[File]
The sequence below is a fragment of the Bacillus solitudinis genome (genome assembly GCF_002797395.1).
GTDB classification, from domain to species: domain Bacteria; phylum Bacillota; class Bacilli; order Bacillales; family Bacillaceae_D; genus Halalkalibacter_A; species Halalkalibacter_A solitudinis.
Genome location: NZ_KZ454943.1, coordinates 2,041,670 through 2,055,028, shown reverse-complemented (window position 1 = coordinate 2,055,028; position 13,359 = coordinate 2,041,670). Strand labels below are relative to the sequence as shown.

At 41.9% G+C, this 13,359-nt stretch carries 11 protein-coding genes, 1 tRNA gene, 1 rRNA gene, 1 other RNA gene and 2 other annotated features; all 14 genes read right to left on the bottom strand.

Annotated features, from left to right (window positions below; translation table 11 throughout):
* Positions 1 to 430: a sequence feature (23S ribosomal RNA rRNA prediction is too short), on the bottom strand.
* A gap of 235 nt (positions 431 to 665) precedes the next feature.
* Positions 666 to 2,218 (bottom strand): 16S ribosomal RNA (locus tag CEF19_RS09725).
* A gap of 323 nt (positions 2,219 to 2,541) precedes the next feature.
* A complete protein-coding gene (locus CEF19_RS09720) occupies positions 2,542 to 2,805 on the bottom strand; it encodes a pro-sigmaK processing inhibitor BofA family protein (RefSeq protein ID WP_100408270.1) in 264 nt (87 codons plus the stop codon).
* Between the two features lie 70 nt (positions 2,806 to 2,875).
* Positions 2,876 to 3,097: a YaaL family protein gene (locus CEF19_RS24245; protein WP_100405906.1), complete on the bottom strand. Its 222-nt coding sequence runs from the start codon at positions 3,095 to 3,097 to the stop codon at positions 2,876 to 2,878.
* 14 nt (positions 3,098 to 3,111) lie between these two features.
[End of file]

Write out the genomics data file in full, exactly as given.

The sequence below is a fragment of the Bacillus solitudinis genome (genome assembly GCF_002797395.1).
GTDB classification, from domain to species: domain Bacteria; phylum Bacillota; class Bacilli; order Bacillales; family Bacillaceae_D; genus Halalkalibacter_A; species Halalkalibacter_A solitudinis.
Genome location: NZ_KZ454943.1, coordinates 2,041,670 through 2,055,028, shown reverse-complemented (window position 1 = coordinate 2,055,028; position 13,359 = coordinate 2,041,670). Strand labels below are relative to the sequence as shown.

At 41.9% G+C, this 13,359-nt stretch carries 11 protein-coding genes, 1 tRNA gene, 1 rRNA gene, 1 other RNA gene and 2 other annotated features; all 14 genes read right to left on the bottom strand.

Annotated features, from left to right (window positions below; translation table 11 throughout):
* Positions 1 to 430: a sequence feature (23S ribosomal RNA rRNA prediction is too short), on the bottom strand.
* A gap of 235 nt (positions 431 to 665) precedes the next feature.
* Positions 666 to 2,218 (bottom strand): 16S ribosomal RNA (locus tag CEF19_RS09725).
* A gap of 323 nt (positions 2,219 to 2,541) precedes the next feature.
* A complete protein-coding gene (locus CEF19_RS09720) occupies positions 2,542 to 2,805 on the bottom strand; it encodes a pro-sigmaK processing inhibitor BofA family protein (RefSeq protein ID WP_100408270.1) in 264 nt (87 codons plus the stop codon).
* Between the two features lie 70 nt (positions 2,806 to 2,875).
* Positions 2,876 to 3,097: a YaaL family protein gene (locus CEF19_RS24245; protein WP_100405906.1), complete on the bottom strand. Its 222-nt coding sequence runs from the start codon at positions 3,095 to 3,097 to the stop codon at positions 2,876 to 2,878.
* 14 nt (positions 3,098 to 3,111) lie between these two features.